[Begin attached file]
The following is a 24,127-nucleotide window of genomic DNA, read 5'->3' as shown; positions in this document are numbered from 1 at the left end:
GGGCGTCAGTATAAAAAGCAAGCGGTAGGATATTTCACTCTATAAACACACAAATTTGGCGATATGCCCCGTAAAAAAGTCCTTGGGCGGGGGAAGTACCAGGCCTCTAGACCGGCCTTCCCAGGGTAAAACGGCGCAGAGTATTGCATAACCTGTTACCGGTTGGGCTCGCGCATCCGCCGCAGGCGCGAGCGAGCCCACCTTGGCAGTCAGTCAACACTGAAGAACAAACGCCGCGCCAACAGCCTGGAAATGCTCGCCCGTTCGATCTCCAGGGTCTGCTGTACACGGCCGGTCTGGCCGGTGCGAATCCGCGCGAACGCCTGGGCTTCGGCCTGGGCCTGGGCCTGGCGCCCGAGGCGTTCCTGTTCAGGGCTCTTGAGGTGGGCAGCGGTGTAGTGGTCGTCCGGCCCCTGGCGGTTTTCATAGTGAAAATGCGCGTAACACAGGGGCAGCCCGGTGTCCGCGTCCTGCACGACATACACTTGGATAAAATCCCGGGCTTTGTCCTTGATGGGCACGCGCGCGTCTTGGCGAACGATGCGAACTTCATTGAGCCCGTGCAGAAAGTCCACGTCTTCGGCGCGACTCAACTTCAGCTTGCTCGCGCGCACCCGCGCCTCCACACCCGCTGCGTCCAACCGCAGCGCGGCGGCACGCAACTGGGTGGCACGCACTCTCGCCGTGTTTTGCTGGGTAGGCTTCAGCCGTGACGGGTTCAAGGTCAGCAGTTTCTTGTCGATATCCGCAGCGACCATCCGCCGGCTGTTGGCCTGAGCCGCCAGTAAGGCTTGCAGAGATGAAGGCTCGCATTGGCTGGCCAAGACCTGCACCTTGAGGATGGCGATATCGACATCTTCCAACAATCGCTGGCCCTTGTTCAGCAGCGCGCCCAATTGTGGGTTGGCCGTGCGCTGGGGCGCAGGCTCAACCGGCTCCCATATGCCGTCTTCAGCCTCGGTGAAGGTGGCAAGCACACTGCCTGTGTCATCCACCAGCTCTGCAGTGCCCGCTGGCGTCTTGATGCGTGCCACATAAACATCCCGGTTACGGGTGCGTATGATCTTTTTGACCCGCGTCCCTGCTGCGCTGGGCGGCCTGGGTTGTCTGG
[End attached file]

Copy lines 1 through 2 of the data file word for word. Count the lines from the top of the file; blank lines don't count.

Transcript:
The following is a 24,127-nucleotide window of genomic DNA, read 5'->3' as shown; positions in this document are numbered from 1 at the left end:
GGGCGTCAGTATAAAAAGCAAGCGGTAGGATATTTCACTCTATAAACACACAAATTTGGCGATATGCCCCGTAAAAAAGTCCTTGGGCGGGGGAAGTACCAGGCCTCTAGACCGGCCTTCCCAGGGTAAAACGGCGCAGAGTATTGCATAACCTGTTACCGGTTGGGCTCGCGCATCCGCCGCAGGCGCGAGCGAGCCCACCTTGGCAGTCAGTCAACACTGAAGAACAAACGCCGCGCCAACAGCCTGGAAATGCTCGCCCGTTCGATCTCCAGGGTCTGCTGTACACGGCCGGTCTGGCCGGTGCGAATCCGCGCGAACGCCTGGGCTTCGGCCTGGGCCTGGGCCTGGCGCCCGAGGCGTTCCTGTTCAGGGCTCTTGAGGTGGGCAGCGGTGTAGTGGTCGTCCGGCCCCTGGCGGTTTTCATAGTGAAAATGCGCGTAACACAGGGGCAGCCCGGTGTCCGCGTCCTGCACGACATACACTTGGATAAAATCCCGGGCTTTGTCCTTGATGGGCACGCGCGCGTCTTGGCGAACGATGCGAACTTCATTGAGCCCGTGCAGAAAGTCCACGTCTTCGGCGCGACTCAACTTCAGCTTGCTCGCGCGCACCCGCGCCTCCACACCCGCTGCGTCCAACCGCAGCGCGGCGGCACGCAACTGGGTGGCACGCACTCTCGCCGTGTTTTGCTGGGTAGGCTTCAGCCGTGACGGGTTCAAGGTCAGCAGTTTCTTGTCGATATCCGCAGCGACCATCCGCCGGCTGTTGGCCTGAGCCGCCAGTAAGGCTTGCAGAGATGAAGGCTCGCATTGGCTGGCCAAGACCTGCACCTTGAGGATGGCGATATCGACATCTTCCAACAATCGCTGGCCCTTGTTCAGCAGCGCGCCCAATTGTGGGTTGGCCGTGCGCTGGGGCGCAGGCTCAACCGGCTCCCATATGCCGTCTTCAGCCTCGGTGAAGGTGGCAAGCACACTGCCTGTGTCATCCACCAGCTCTGCAGTGCCCGCTGGCGTCTTGATGCGTGCCACATAAACATCCCGGTTACGGGTGCGTATGATCTTTTTGACCCGCGTCCCTGCTGCGCTGGGCGGCCTGGGTTGTCTGG